In Collaboration with Chris Woebken
Team: Tei Carpenter, Chris Woebken, Arianna Deane, Ashely Kuo, Zeynep Ugur

New Public Hydrant engages with the fire hydrant as a small-scale water infrastructure in New York City to inspire surprising new forms of public interactions surrounding our emergency infrastructure and the city’s high quality drinking water supply. The installation includes three “hydrant hacks”: Hydrants for All is a multi-species fountain, Hydrant on Tap is a bottle fill station and Hydration Space is an immersive microclimate sprinkler. Commissioned by BMW Mini for A/D/O’s Water Futures research program curated by Jane Withers. More coverage and information about the project on Fast Company, Dezeen and Urban Omnibus.
new public hydrant

New York, New York, USA
2018, Installation
In Collaboration with Chris Woebken
Team: Tei Carpenter, Chris Woebken, Arianna Deane, Ashely Kuo, Zeynep Ugur

New Public Hydrant engages with the fire hydrant as a small-scale water infrastructure in New York City to inspire surprising new forms of public interactions surrounding our emergency infrastructure and the city’s high quality drinking water supply. The installation includes three “hydrant hacks”: Hydrants for All is a multi-species fountain, Hydrant on Tap is a bottle fill station and Hydration Space is an immersive microclimate sprinkler. Commissioned by BMW Mini for A/D/O’s Water Futures research program curated by Jane Withers. More coverage and information about the project on Fast Company, Dezeen and Urban Omnibus.
new public hydrant

New York, New York, USA
2018, Installation
In Collaboration with Chris Woebken
Team: Tei Carpenter, Chris Woebken, Arianna Deane, Ashely Kuo, Zeynep Ugur

New Public Hydrant engages with the fire hydrant as a small-scale water infrastructure in New York City to inspire surprising new forms of public interactions surrounding our emergency infrastructure and the city’s high quality drinking water supply. The installation includes three “hydrant hacks”: Hydrants for All is a multi-species fountain, Hydrant on Tap is a bottle fill station and Hydration Space is an immersive microclimate sprinkler. Commissioned by BMW Mini for A/D/O’s Water Futures research program curated by Jane Withers. More coverage and information about the project on Fast Company, Dezeen and Urban Omnibus.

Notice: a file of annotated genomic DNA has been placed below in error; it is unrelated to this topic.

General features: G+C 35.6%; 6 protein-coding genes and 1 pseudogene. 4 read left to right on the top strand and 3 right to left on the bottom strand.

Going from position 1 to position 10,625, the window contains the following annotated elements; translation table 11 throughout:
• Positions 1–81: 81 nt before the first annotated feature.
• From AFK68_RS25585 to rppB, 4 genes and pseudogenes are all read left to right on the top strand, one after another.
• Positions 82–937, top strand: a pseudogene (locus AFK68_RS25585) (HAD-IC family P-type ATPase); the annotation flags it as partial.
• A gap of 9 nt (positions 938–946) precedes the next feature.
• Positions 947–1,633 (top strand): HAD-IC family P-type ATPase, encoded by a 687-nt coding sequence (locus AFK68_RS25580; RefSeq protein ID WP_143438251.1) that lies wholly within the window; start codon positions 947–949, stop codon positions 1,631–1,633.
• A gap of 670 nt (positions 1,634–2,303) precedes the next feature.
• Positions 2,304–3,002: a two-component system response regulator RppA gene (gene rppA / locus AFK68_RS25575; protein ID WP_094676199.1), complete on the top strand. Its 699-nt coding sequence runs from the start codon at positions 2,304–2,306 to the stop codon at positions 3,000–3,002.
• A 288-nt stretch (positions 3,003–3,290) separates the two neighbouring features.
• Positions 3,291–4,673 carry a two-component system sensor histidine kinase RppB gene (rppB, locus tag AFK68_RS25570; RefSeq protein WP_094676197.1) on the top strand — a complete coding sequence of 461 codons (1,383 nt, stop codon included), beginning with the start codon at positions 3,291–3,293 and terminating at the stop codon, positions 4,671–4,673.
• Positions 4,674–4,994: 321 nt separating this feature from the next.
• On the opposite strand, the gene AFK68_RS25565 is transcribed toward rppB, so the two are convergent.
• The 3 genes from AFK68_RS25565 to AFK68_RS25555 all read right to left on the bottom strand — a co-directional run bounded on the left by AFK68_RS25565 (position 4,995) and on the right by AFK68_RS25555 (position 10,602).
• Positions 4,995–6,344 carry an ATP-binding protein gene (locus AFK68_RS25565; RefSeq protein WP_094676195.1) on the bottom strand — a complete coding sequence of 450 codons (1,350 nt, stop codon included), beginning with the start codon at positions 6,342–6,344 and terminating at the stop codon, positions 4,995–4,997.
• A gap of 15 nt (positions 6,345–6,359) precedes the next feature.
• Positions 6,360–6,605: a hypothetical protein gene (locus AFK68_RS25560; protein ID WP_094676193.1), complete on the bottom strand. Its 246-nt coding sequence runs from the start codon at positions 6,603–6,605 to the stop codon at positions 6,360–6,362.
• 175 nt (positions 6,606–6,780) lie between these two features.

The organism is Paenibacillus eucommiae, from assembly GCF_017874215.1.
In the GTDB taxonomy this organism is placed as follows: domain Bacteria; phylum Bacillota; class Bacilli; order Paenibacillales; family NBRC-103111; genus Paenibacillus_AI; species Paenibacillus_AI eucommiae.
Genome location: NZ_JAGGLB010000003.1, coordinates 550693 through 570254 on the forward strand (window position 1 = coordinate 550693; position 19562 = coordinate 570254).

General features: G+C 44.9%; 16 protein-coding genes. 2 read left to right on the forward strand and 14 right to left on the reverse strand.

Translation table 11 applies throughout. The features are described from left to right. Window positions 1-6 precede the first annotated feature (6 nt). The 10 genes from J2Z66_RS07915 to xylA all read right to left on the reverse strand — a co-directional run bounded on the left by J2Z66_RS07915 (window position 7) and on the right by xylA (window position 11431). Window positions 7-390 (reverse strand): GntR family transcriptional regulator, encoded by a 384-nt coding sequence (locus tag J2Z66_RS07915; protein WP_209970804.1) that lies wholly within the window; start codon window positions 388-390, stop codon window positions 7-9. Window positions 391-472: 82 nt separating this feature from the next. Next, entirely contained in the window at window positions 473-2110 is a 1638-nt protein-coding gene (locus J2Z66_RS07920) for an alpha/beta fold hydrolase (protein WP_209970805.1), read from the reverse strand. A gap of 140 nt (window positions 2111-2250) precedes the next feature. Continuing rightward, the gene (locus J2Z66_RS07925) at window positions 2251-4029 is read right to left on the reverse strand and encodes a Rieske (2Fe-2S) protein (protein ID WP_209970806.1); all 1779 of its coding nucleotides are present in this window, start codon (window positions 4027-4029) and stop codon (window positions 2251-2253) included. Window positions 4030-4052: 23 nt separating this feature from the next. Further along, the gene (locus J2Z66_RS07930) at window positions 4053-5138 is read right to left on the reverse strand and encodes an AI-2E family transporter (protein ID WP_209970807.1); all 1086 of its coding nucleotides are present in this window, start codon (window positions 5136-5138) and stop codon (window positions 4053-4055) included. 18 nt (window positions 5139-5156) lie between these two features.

flatiron crossings

New York, New York, USA
2018, Competition Finalist
Client: Van Alen Institute and Flatiron/23rd Street Partnership
Team: Tei Carpenter, Arianna Deane, Minjae Kim, Ashely Kuo

A finalist for a holiday installation in Manhattan’s Madison Square Park, Flatiron Crossings re-forms New York City’s language of small-scale traffic management infrastructure—crosswalks, delineators, speed bumps, and channelizers—to create an immersive, animated and luminous field that encourages congestion and public interaction. As a literal “crossing” that engages the public as a space of rest, discovery and interaction, the project takes a cue from the site’s iconic intersection of Fifth Avenue and Broadway. A grid of internally illuminated, gently flexing poles are finished with retroreflective paint to produce a glowing, glittering experience with the interplay of people, headlights and phone flashes.
flatiron crossings

New York, New York, USA
2018, Competition Finalist
Client: Van Alen Institute and Flatiron/23rd Street Partnership
Team: Tei Carpenter, Arianna Deane, Minjae Kim, Ashely Kuo

A finalist for a holiday installation in Manhattan’s Madison Square Park, Flatiron Crossings re-forms New York City’s language of small-scale traffic management infrastructure—crosswalks, delineators, speed bumps, and channelizers—to create an immersive, animated and luminous field that encourages congestion and public interaction. As a literal “crossing” that engages the public as a space of rest, discovery and interaction, the project takes a cue from the site’s iconic intersection of Fifth Avenue and Broadway. A grid of internally illuminated, gently flexing poles are finished with retroreflective paint to produce a glowing, glittering experience with the interplay of people, headlights and phone flashes.